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Lights of the great Sea Road, they brighten in long ranges,
Lone challenging lights Out of invisible towers leap on the dark, Pierce it and pass, while ever behind them a phantom country Vaguely appears, and again hurrying sweeps into night. As lamps incessantly crowd and fly through the heart of the city, Feverish sparks, he beholds here majestic Pass without haste, without pause, lamps on the Road of the Sea. So the night he watches, driving through dim waters
The dark garrulous keel; While ever the whispering water asks of the garrulous keel * What bearest thou ?'—and the keel makes answer, ‘Life,
THE LOOM OF LONDON.
Strange far lives, manifold, each from the other
And the round earth and the sun,
Threads on the loom of London
But the grey weavers toil,
Of thronged secular shrines and dim bazaars,
Rich-gleaming, silent-flooredThe colour of populous plains immense and of mighty rivers, And clouds flowing round the feet of the mountain walls of the
All the fair colours of time-enduring cities,
And sudden geething towns,
The colour of monstrous Life wallowing in great waters
The stealthy hunters crawl,
Under the green sea-
The solemn stain of blood.
Blindly the weavers toil,
'Life, Life we bear!' And again whispers to the walls of the unheeding city, ‘Life.'
THE QUEEN'S SONS.
The tide whispers her, “Hail,
Demons, things that devour,
'Not in purple arrayed nor crowned with any diadem Are these thy sons. From the deep heart of unrealised continents, Where as strangers they rule, they as strangers return,
Mother, here to thy heart. Many may not return, so hospitable the alien grave. 'One is the vital power that is urging them, whether incessant They move with the travelling tide or are scattered over Earth. The Sea glories, the Sea in a rapture of rushing surges Triumphs, his waves clap their innumerable hands,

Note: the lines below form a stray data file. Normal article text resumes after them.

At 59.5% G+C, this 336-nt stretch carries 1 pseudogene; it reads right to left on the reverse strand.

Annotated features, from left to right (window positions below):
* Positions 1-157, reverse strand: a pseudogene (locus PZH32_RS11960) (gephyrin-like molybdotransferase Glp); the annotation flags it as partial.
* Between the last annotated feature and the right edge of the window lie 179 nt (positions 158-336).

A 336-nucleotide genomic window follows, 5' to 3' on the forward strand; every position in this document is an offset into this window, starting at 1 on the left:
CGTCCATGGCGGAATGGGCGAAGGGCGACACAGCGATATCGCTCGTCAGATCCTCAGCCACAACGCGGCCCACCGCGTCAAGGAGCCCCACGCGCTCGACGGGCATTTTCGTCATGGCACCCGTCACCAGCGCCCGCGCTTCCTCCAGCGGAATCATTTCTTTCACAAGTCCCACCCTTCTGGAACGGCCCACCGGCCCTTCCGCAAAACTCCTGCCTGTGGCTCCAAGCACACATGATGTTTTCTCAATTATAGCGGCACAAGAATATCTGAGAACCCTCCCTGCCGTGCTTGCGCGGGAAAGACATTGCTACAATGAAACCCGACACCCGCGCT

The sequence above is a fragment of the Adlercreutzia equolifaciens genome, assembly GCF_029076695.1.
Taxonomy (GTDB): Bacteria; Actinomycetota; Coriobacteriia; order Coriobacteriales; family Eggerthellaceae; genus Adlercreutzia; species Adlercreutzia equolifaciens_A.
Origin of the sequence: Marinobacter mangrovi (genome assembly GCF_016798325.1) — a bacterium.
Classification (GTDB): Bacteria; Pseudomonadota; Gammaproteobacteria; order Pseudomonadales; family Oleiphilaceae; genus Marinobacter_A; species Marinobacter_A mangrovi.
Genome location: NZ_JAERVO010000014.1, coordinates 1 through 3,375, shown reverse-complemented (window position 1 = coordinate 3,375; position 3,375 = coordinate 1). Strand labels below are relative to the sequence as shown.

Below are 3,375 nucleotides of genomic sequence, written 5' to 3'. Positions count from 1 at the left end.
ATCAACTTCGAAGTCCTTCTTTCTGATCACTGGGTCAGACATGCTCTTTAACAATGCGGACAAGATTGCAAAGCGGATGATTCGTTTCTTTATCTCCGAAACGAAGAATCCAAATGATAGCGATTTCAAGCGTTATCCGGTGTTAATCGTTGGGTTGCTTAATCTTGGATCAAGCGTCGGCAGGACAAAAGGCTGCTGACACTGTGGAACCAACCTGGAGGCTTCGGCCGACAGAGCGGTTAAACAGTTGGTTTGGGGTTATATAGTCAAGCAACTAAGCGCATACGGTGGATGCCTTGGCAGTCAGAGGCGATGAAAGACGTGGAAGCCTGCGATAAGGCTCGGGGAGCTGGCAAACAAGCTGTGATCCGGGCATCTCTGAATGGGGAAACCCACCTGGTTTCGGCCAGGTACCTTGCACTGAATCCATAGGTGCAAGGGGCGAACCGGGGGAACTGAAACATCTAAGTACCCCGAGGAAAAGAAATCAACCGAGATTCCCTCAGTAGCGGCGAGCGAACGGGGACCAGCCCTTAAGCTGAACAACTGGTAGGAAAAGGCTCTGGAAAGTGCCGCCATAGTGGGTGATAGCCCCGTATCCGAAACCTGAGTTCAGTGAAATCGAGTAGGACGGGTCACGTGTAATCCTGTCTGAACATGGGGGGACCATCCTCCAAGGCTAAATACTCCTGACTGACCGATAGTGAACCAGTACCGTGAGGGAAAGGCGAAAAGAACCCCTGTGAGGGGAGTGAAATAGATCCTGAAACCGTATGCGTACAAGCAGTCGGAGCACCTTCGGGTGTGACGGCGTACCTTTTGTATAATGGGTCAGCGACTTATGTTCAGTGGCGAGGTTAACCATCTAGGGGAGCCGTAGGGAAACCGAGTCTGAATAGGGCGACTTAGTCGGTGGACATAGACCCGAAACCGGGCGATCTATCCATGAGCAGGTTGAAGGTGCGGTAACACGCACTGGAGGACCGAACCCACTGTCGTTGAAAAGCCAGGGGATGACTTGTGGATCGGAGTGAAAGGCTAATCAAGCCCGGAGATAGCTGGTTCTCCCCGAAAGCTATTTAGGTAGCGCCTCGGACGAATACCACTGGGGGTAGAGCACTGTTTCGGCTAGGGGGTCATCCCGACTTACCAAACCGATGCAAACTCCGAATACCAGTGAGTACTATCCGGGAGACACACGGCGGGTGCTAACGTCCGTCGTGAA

Dancing before the Sun. “Mine are thy sons !” he calls to thee, “ Queen, rejoice in muy
THE DARK VISION.
But the Sea is immortal, he knows nothing, he cannot divine
Young as his great heart,
Yet when the breath of the Sea,
Bowed in the golden chair.
Debile, sinister, ridiculous,
All the heritage, the honour, the goodly estate,
Darkly behind her in shadow a shadow looming gigantic
The last, the impotent hour.
But she regards not. Away
Now, as through all years,
MARGARET L. Woods.
IN THE DARK HOUR.
The house overlooked the starlit bay, nearly ringed with a sparse fence of palms, and on its roof, a little scarlet figure on the white rugs, Incarnacion sat waiting till Scott should come. Below her, the reeking city was hushed to a murmur, through which there sounded from the Praça a far throb of drums and pipe-music; and overhead the sky was a dome of velvet, spangled with a glory of bold stars. Save to the east, where the blank white walls of the house overlooked the water, there was on all sides a shadowy prospect of parapets, for in Superban the houses are close together and folk live intimately upon their roofs. As she sat, Incarnacion could hear a voice that quavered and choked as some stricken man laboured with his prayers against the plague that was laying the city waste. Through all Superban such petitions went up, while daily and nightly the tale of deaths mounted and the corpses multiplied faster than the graves.
Incarnacion lit herself a cigarette, tucked her feet under her, and wondered why Scott did not come. But her chief quality was serenity; she did not give herself over to worry, content to let all problems solve themselves, as most problems will. She was a wee girl, preserving on the threshold of sun-ripened womanhood the soft and pathetic graces of a docile child. Her scarlet dress left her warm arms bare, and did not trespass on the slender throat; she had all the charm of intrinsic femininity which comes to fruit so soon in the climate of Mozambique and fades so early. It was this, no doubt, that had taken Scott and held him; gaunt, harsh, direct in his purposes as he was quick in his strength, Incarnaçion had given scope to the tenderness that lurked beneath his rude forcefulness.
He came at last. She heard his step on the stair, cast her cigarette from her, and sprang to meet him with a little laugh of delight. He took her in his arms and lifted her from her little bare feet to kiss her.
'O-oh, Jock, you break me,' she gasped, as he set her down. You are strong like a bull. What you bin away so long ?'
He smiled at her gravely as he let himself down on her rugs and put a long arm round her.
Copyright, 1909, by Perceval Gibbon, in the United States of America.